Prospect Profiles: Cole Aldrich

05/23/2010 4:32 PM - 

Contributed by Jamaal Gilbert

In today’s NBA, it’s hard to find a traditional big man. You know the type… rebounds, blocks, can score with his back to the basket. Fundamentally sound. You can probably count the number of guys like that on two hands. But in Cole Aldrich, you get exactly that: a tough, rugged defender who loves to dunk in people’s faces and swat shots by the barrelful. A lot of scouts and critics were surprised to see Aldrich head back to Kansas for his junior season based on what many thought was a dominant sophomore campaign. But all that did was solidify most everything those same critics thought about him in the first place. And since there’s a lot to dig into, let’s get started.

What we like:

Aldrich, defensively, is a coach’s dream. Using his strong lower body, he can stick with some of the more brutish big men the league has to offer. You won’t find the likes of Carlos Boozer and others abusing this guy and pushing him around down low. Aldrich has repeatedly demonstrated his ability to hold his ground and not be muscled into awkward, non-fortuitous situations under the basket. And that bodes well not only for forcing tough shot attempts, but gaining really excellent rebounding position. But don’t paint him as a post defender alone, as Aldrich has time and again been able to defend the pick-and-roll successfully. His timing and footwork extend well beyond his years, which – of course – is delightful for coaches.
And while we’re talking defense, it’d be a crime not to mention Aldrich’s high-quality shot-blocking ability. He ranked in the top five yet again in blocks-per-40 minutes with 5.2 a game. Per game, he averaged 3.5, which in and of itself is a pretty gaudy number. So let it be known, this guy will return to sender often.
I’m a little dubious on his offensive potential, but in watching highlight reels, game film and reading a few other analysts’ review, it seems like there’s some reason to be hopeful. For one, Aldrich didn’t use his jump shot nearly as much in 2009-10, but it’s still there. He has range from 15-18 feet, the closer the better. And when he gets good post position, a hook shot or baby jumper are his weapons of choice. Not a lot of ball fakes or creativity yet, but that can develop with time. As far as finishing around the basket, Aldrich is known for his authoritative dunks and simple ability to put the ball in the basket in traffic. All told, he’s an able, aggressive finisher.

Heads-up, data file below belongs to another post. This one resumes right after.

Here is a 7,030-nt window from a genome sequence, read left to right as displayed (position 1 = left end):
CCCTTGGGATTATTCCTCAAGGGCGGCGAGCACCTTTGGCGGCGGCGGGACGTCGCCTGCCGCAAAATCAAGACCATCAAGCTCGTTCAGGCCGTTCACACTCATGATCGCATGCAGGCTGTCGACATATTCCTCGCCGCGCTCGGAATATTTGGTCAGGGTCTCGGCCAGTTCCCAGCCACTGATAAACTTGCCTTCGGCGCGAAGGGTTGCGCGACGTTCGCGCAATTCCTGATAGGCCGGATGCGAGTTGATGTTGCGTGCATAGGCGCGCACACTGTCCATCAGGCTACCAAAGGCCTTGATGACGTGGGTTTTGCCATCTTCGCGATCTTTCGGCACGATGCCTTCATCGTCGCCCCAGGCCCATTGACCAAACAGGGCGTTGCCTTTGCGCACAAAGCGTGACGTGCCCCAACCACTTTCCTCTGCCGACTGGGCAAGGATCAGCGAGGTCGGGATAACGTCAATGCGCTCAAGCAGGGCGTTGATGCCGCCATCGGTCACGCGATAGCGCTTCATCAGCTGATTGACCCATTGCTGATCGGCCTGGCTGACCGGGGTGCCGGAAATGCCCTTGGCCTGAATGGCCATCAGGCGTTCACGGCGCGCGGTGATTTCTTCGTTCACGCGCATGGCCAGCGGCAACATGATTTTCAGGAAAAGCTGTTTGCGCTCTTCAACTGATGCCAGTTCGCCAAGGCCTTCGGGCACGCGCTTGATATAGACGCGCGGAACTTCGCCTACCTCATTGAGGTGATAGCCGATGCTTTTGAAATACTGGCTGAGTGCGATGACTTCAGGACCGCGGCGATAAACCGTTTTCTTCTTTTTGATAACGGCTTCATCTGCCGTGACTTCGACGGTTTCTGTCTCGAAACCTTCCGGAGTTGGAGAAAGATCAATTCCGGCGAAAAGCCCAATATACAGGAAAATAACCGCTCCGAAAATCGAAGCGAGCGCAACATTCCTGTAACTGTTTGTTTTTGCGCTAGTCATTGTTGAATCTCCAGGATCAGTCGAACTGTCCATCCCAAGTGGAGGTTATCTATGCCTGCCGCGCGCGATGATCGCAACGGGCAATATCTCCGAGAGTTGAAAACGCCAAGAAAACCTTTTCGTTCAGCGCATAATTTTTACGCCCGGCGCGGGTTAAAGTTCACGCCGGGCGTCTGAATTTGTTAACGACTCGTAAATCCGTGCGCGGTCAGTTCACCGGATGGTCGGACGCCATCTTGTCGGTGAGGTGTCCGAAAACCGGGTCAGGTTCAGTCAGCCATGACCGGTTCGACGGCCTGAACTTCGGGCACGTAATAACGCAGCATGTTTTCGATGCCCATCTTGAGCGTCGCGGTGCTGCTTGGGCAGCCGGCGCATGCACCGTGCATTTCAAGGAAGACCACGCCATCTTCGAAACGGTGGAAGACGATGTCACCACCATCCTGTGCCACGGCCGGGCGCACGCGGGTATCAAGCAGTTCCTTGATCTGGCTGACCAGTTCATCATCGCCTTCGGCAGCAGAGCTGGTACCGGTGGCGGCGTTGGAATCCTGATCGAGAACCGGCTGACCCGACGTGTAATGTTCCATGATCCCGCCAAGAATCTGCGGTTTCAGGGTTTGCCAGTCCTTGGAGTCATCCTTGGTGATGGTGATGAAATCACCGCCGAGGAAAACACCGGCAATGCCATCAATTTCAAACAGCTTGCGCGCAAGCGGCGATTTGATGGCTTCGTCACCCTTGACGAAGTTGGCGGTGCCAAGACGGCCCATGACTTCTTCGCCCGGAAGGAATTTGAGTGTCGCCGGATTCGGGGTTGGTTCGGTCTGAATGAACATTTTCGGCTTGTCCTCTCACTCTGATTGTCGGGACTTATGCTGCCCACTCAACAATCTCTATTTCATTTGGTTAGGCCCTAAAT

What we don’t like:
The bad things about Aldrich are the ones you don’t want to hear about any big man: Lack of lateral quickness, lack of any kind of offensive repertoire and weird/inconsistent shooting mechanics. Yuck, right? Those are exactly the same kinds of things people said about Joel Przybilla. And that’s exactly what NBA execs are hoping isn’t the case.
But the fact remains that offensively, there’s a good chance Aldrich will struggle to find his way. An inconsistent jump shot and few post moves mean defenders will basically be able to goad him into poor shots, limiting him to hustle buckets and scoring on plays guards make. Unfortunately, that’s not good enough in the NBA… you have to be able to create your own shot, and Aldrich lacks both the athleticism and ability to do so. One would hope with a lot of work, he can develop some one-on-one post ability and increase the proficiency of his face-up shooting.
Not a whole lot to say about his defense, which is considered his area of expertise, and an overwhelming strength.

Fantasy prospects:
For Aldrich, it all depends on which team drafts him. It’s been said that he’s a lottery pick, so whichever team gets him will probably need his services down low. And if he gets minutes, he’ll deliver bunches of rebounds and blocks, because that’s simply what he does. But if for some reason Aldrich falls to a contender where he’ll fall into some kind of rotation, fantasy production could be pretty sparse. NBA coaches will love him for his defensive contribution (as will you), but if he can’t score, his minutes won’t exceed 15-17 on a team with established power forwards and centers.
As far as a baseline for production on a team who’s committed to giving him minutes, I could see Aldrich putting up 8-10 points and 7-9 rebounds a night with around two blocks a game. He most resembles someone like Kendrick Perkins, and that’s quite a lot of value with your late-round pick.


  1. Mike Gallagher says:

    Totally agree. If he goes to Detroit, Golden State, Utah (sans Boozer), or New Orleans, then I think he could be worth a draft pick in all leagues. 25-30 MPG isn’t really a stretch with any of those teams and he should be able to hit those stats you said in the last paragraph. Great stuff.

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